Wednesday, December 3, 2008

Rain Timing Update

At 4:00pm Wednesday, you can see the line of showers through Arkansas and Texas coming together nicely. By our 10:00pm newscast, I expect the line of showers to look impressive, but still be hours from the Pine Belt. Models suggest that rain will be approaching our western counties in the early morning hours of 4:00-7:00 o'clock. This means we will likely be dealing with some type of rainfall throughout the morning commute. Intense severe weather is not likely, but isolated pockets of wind, heavy rain, and lightning can not be ruled out.

Once the front pushes through expect much cooler air on the other side. Thursday nights low is 31!

Rain Timing

In light of tomorrow's rain forecast, I have already received a phone call from a viewer wondering about the timing of the forecast.
Well honestly, the models aren't close enough for me at this time to really rely on a consensus. My thoughts make me think the system is a little slower than the GFS, and this would allow rainfall to begin in the early morning. I do expect things to be clearing by the time you go to sleep Thursday night. A few models like the SREF have moisture sticking around through the evening, but I do believe the main instability and lift mechanisms will be out of the picture.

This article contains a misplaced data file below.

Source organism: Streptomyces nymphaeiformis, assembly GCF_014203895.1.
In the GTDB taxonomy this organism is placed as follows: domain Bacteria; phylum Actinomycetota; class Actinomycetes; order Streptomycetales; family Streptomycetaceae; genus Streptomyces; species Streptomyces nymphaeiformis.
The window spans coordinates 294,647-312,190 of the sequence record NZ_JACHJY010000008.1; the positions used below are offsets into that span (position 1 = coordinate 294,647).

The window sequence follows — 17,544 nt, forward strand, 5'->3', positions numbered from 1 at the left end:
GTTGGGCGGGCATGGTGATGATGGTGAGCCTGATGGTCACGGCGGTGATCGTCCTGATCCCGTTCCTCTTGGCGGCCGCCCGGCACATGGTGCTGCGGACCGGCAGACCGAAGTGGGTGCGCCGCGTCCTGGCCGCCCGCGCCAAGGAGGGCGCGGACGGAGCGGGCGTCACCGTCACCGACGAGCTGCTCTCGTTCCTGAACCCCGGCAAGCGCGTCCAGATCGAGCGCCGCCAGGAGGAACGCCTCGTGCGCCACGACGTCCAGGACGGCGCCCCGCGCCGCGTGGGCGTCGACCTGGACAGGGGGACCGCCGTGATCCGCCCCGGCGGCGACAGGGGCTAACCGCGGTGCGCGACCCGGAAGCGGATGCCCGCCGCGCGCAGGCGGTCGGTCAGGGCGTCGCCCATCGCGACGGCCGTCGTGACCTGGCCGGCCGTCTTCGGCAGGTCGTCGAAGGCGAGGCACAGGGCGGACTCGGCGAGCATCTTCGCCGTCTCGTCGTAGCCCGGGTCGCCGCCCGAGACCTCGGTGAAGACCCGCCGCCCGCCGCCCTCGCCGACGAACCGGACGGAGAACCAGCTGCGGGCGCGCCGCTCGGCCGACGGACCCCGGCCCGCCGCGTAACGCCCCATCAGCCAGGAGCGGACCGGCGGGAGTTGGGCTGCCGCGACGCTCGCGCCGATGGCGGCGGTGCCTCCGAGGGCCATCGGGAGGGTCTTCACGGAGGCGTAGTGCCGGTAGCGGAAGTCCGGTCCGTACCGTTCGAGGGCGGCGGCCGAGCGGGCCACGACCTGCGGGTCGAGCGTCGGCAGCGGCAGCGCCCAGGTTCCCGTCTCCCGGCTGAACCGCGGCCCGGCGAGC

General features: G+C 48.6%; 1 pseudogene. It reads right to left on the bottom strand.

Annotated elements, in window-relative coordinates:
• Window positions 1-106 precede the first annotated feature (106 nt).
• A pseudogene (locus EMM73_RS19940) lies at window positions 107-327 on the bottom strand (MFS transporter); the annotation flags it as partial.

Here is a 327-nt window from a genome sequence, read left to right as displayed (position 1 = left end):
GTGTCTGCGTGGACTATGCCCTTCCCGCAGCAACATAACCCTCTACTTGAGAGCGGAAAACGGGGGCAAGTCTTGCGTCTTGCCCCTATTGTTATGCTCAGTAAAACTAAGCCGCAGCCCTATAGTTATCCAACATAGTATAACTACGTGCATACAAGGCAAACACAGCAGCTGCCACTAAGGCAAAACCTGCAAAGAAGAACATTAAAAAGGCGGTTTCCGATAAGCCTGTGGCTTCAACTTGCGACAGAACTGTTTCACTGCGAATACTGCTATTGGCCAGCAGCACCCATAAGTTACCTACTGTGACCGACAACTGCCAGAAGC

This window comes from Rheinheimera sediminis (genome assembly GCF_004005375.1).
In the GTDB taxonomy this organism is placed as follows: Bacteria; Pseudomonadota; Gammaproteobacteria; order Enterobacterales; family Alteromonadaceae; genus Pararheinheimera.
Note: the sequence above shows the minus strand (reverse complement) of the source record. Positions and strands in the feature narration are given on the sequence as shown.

As this is a streched shortwave system, I would suspect some clouds to stick around behind the main push of the front. Friday looks like a Mostly Sunny day.

Temps will drop off a bit behind the front. Cold Air advection, CAA, will bring in stable conditions with a big of a clearing. 850 temps look like last week's rainfall event, but the difference is the direction of the wind flow. Cold Air Advection hinders uplift and development of moisture, but last week we had a nice Warm Air Advection area bringing in a swatch of moisture.

Tuesday, December 2, 2008

Cool Future...

We have already had mild Summer and Fall seasons, but what is in store for winter? Well our winter will officially begin on December 21, and plenty of difficult exist in forecasting weather several weeks in advance. Although we can make a good effort at distinguishing future trends, which will help us produce a future forecast.